It would also encourage the Pentagon, with its vast buying power, to procure weapons from manufacturers who invest in “gun safety technology,” such as fingerprint scanners that could be applied to commercial weapons.

Obama’s remarks and recourse to controversial executive actions during an election year ensure that gun control will feature prominently in the 2016 race for the White House.

In the past, both Democrats and Republicans have used the issue to invigorate supporters and raise campaign funds.

Gun manufacturers frequently see sales surge each time tighter gun controls are proposed or a mass shooting occurs.

According to FBI figures, requests for background checks jumped by a third to over 3 million in December.

Gunmaker Smith and Wesson on Monday hiked its earnings estimates for the year ending in April, citing data which point to increased sales.

Obama said expanding background checks to cover more firearms transactions won’t trample on the right of Americans to own guns or lead to confiscation of weapons, as he made an emotional pitch for a package of executive actions intended to stem gun violence.

Having been stymied by Congress in previous attempts to tighten gun laws, Obama unveiled a set of actions Tuesday that modestly broaden the definition of who qualifies as a gun dealer, streamline reporting of mental health issues for purposes of background checks, require better tracking of lost or stolen firearms and bolster enforcement of existing laws.

The president was joined at the White House announcement by a group of people who were victims of shootings or lost loved ones to gun violence, and he wiped away tears as he talked about the 20 children massacred in 2012 at Sandy Hook Elementary School in Newtown, Connecticut.

Obama said. “Congress still needs to act. The folks in this room will not rest until they do.”

The initiative falls short of the broad changes in gun laws that Obama has called for in the past. But it drew criticism even before it was previewed by White House officials Monday night.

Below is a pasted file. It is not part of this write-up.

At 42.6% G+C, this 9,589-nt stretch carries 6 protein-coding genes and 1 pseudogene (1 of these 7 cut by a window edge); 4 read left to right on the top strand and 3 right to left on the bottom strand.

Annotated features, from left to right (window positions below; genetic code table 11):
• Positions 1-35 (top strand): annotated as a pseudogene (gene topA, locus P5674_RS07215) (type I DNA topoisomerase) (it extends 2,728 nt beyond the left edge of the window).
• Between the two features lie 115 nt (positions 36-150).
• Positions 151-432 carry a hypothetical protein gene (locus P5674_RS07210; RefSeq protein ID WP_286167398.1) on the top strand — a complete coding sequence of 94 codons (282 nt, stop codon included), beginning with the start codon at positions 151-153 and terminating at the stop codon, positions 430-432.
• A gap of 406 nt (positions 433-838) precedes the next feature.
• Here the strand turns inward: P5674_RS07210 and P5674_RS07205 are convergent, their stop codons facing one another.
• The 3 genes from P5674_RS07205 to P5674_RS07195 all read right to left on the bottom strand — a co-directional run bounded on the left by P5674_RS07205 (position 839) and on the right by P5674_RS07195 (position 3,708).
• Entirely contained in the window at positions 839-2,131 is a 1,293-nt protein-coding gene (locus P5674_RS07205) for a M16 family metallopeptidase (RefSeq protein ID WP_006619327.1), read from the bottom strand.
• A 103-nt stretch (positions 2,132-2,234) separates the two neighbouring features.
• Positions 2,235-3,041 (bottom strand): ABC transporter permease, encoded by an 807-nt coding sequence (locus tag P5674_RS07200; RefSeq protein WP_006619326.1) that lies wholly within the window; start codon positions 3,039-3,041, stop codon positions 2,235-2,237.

House Speaker Paul Ryan and other Republicans denounced the move as executive overreach, with the Wisconsin Republican saying the effort “will no doubt be challenged in the courts.”

“His words and actions amount to a form of intimidation that undermines liberty,” Ryan said in a statement, adding that Obama “has never respected the right to safe and legal gun ownership.”

Republican presidential candidates also condemned the effort, with Sen. Ted Cruz of Texas tweeting that the executive actions were “unconstitutional” and Ben Carson writing the moves would “merely regulate the freedom of law-abiding citizens.”

Obama’s measures include tougher rules for those who currently sell firearms at gun shows and on the Internet without submitting buyers’ names for criminal background checks, and a warning to sellers that they face criminal prosecution if they try to skirt the law.

The administration proposes hiring hundreds of new workers to modernize the background check system and to handle the additional requests for checks. In addition, Obama is requesting $500 million for new mental health research, and the Department of Health and Human Services is clarifying rules to remove some of the barriers to reporting a person’s mental health status to the background check information system.